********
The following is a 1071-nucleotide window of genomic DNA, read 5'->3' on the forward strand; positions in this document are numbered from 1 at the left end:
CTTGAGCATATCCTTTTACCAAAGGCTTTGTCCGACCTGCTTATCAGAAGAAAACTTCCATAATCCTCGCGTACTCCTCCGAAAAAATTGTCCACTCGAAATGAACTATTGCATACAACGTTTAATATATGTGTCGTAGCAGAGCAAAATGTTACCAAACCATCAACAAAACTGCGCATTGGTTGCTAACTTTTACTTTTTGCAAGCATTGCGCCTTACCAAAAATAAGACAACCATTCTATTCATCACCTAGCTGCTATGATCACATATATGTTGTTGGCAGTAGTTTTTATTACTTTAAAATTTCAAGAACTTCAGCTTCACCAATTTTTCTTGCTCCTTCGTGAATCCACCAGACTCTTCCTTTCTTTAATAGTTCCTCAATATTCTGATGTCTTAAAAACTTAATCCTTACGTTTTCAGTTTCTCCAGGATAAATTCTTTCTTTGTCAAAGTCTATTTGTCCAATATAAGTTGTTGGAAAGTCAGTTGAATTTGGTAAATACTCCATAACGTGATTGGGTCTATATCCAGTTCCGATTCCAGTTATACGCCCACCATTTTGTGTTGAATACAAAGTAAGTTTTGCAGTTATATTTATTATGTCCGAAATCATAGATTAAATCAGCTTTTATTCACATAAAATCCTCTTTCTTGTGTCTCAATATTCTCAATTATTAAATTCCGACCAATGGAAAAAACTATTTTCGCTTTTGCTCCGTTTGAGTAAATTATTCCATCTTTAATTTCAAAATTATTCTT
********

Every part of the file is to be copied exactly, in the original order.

The following is a 1071-nucleotide window of genomic DNA, read 5'->3' on the forward strand; positions in this document are numbered from 1 at the left end:
CTTGAGCATATCCTTTTACCAAAGGCTTTGTCCGACCTGCTTATCAGAAGAAAACTTCCATAATCCTCGCGTACTCCTCCGAAAAAATTGTCCACTCGAAATGAACTATTGCATACAACGTTTAATATATGTGTCGTAGCAGAGCAAAATGTTACCAAACCATCAACAAAACTGCGCATTGGTTGCTAACTTTTACTTTTTGCAAGCATTGCGCCTTACCAAAAATAAGACAACCATTCTATTCATCACCTAGCTGCTATGATCACATATATGTTGTTGGCAGTAGTTTTTATTACTTTAAAATTTCAAGAACTTCAGCTTCACCAATTTTTCTTGCTCCTTCGTGAATCCACCAGACTCTTCCTTTCTTTAATAGTTCCTCAATATTCTGATGTCTTAAAAACTTAATCCTTACGTTTTCAGTTTCTCCAGGATAAATTCTTTCTTTGTCAAAGTCTATTTGTCCAATATAAGTTGTTGGAAAGTCAGTTGAATTTGGTAAATACTCCATAACGTGATTGGGTCTATATCCAGTTCCGATTCCAGTTATACGCCCACCATTTTGTGTTGAATACAAAGTAAGTTTTGCAGTTATATTTATTATGTCCGAAATCATAGATTAAATCAGCTTTTATTCACATAAAATCCTCTTTCTTGTGTCTCAATATTCTCAATTATTAAATTCCGACCAATGGAAAAAACTATTTTCGCTTTTGCTCCGTTTGAGTAAATTATTCCATCTTTAATTTCAAAATTATTCTT